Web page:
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Sonic Literacy: Getting Students to Tune In

By Amber White
 | Jan 15, 2016

Listen to the soundscape around you right now. What do you hear? Perhaps the subtle buzzing of lights, distant voices in the background, or maybe you have music softly streaming on your computer. No matter where you are in the world, life is rich with sound.

Creating soundscapes has been a longstanding practice in cinema by foley artists. Most sounds you hear in a movie were not there to begin with and are made post-production. Just as music, sound effects, and ambience amplifies the experience for moviegoers, sound is important in students’ multimodal composition.

This New York Times piece highlights the power of aural environments in our lives, and at the same time illustrates the power that sound can play in multimodal composition. Composing with and through sound is often overlooked in the classroom. How might we engage students in thoughtful sonic composing to develop a stronger, more embodied sense of audience, cultural soundscapes, and emotional impact of tone and mood when digitally writing?

The #hearmyhome Project

Two digital trailblazers in the area of (re)imagining sound and sonic composing in classrooms are Jon M. Wargo, a doctoral candidate in Teacher Education at Michigan State University (as well as one of ILA’s inaugural 30 Under 30 awardees), and Cassie J. Brownell, a doctoral student in Teacher Education at Michigan State University.

#hearmyhome_iconWargo and Brownell’s 2016 #hearmyhome project is a unique networked soundscapes inquiry that encourages people around the globe to share everyday soundscapes using the #hearmyhome tag on various social media. By hearing and listening to the community soundscapes collected, Wargo believes it may reeducate the senses and attune us towards cultural difference. Participants with geotagging services on will have their audio, comments, usernames, and locations generated on a live map on the #hearmyhome website, planned to go live late January).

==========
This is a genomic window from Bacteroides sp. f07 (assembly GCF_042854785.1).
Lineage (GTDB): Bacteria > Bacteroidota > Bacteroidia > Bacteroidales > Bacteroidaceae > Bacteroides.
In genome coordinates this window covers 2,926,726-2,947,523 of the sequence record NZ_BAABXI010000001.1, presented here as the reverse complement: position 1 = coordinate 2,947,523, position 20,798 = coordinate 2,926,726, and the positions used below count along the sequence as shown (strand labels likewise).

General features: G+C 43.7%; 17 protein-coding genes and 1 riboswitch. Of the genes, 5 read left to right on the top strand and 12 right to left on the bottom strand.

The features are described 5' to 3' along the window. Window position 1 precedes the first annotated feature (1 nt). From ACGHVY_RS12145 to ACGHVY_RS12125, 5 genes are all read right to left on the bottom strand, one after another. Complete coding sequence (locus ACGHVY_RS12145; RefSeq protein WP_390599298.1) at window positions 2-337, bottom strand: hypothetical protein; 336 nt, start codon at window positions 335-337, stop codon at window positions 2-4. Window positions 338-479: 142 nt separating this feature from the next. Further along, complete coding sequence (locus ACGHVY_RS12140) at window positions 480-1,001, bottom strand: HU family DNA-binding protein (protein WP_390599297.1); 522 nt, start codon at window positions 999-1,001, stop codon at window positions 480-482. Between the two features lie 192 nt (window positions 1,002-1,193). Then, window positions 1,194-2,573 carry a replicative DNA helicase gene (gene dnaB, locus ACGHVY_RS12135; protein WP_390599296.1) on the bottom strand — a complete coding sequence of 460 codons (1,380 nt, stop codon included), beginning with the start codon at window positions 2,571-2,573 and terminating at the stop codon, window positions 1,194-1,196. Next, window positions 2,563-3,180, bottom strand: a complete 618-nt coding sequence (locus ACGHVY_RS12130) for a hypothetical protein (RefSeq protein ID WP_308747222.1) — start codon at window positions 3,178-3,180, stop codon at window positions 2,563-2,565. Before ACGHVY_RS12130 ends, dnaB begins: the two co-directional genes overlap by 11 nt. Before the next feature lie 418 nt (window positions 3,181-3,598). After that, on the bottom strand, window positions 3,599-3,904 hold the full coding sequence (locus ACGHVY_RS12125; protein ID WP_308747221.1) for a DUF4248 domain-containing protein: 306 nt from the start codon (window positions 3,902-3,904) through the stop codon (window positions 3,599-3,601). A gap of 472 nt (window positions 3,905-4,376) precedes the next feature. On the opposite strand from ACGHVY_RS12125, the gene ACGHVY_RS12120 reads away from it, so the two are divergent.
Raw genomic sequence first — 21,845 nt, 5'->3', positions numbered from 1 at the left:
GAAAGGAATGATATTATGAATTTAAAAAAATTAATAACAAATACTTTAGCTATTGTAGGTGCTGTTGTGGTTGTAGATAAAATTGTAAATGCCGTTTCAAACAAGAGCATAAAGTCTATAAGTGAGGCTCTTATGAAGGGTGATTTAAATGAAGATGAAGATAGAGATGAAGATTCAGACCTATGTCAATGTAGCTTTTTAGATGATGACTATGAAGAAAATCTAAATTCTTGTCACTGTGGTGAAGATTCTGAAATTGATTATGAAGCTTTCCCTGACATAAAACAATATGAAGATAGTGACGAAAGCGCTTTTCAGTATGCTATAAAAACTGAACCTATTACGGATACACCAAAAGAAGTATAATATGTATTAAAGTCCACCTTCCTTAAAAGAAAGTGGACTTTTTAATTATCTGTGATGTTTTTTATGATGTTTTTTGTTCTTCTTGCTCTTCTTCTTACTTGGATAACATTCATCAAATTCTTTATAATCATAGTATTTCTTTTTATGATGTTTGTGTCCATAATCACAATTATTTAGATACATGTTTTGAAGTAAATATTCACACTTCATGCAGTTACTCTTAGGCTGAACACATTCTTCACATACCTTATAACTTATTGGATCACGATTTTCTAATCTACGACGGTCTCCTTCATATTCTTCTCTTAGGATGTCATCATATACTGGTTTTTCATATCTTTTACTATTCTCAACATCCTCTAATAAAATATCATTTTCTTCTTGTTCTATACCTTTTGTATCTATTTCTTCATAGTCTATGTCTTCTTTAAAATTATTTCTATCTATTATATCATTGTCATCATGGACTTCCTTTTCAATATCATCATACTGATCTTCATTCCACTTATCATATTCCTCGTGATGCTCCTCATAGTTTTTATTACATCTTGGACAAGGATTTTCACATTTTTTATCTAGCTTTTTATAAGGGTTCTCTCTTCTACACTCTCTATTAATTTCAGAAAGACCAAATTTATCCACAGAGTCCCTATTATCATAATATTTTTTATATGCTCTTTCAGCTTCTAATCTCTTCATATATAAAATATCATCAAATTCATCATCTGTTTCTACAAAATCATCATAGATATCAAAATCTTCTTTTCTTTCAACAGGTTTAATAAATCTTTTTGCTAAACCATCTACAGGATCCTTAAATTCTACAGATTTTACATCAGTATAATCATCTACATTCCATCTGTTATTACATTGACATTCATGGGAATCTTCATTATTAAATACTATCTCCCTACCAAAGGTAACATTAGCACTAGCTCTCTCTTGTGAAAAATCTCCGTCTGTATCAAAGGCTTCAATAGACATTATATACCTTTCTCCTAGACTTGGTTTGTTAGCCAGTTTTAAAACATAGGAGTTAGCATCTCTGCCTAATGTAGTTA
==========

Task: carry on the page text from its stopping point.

You can follow #hearmyhome across multiple social networks (Soundcloud, Twitter, Instagram) and can join an up-to-date mailing list to learn about the list of participatory “sonic events” for your classroom to get involved in.

Using Booktrack Classroom to Soundscape Text

Booktrack Classroom is a free Web-based Chrome app (also available for iOS and Android devices) that combines written words and synchronized sounds into an immersive reading experience. This is not an audio book in which a recorded voice reads the text to the listener, but instead the reader reads the text on his/her own while hearing sounds that correspond with the print on the screen. Simply put: a soundtrack for the book!

To keep sounds in sync with the text, Booktrack can be adjusted to the reader’s pace. The reading speed and volume of sounds can be manipulated by the reader. When the text is paused, a setting gear appears which allows the reader to turn on/off the text tracking indicator and more.

To experience a Booktrack for yourself, scroll about halfway down the page and click on one of the free samples.

Not only does Booktrack Classroom provide students with access to a number of books with soundtracks, but students can create brand new soundscapes to books housed in their library or  create their own Booktrack with an original piece of writing that can be published for others to read.

Creating a Booktrack

Booktrack SampleStudents can either type in their own story or select a book from the library. Next, they layer in sound–ambience, music, and sound effects–by highlighting specific parts of the text they want the sound to accompany (see screenshot below). As they soundscape the text, students engage in many critical skills: analytical listening, determining where to add sound and include sound effects, deciding what specific sound will create the right ambience, , understanding how to evoke the right emotion with music, and in the end, discerning whether their sound choices will enhance the overall reading experience for the intended audience.

There are a few considerations to be made before bringing Booktrack into the classroom, such as how can soundtracks and soundscaping assist students with comprehension? Furthermore, teachers will need to model and discuss with students how to efficiently search, listen, and select sounds from the more than 120,000 clips available on the site. Also, students will need headphones/earbuds for composing and listening. Some students might find these soundtracks to be a distraction; the sound can be turned all the way down to eliminate this issue.

Getting our students to tune in and become better listeners and producers of sound will help them grow as thoughtful digital composers, and #hearmyhome and Booktrack Classroom are just two of the many ways you can explore sonic literacy with your students.

Amber White headshotAmber White is a reading specialist/literacy coach for North Branch Area Schools and a teacher consultant for the Saginaw Bay Writing Project. You can follow her on Twitter.

This article is part of a series from the International Reading Association’s Technology in Literacy Education Special Interest Group (TILE-SIG).
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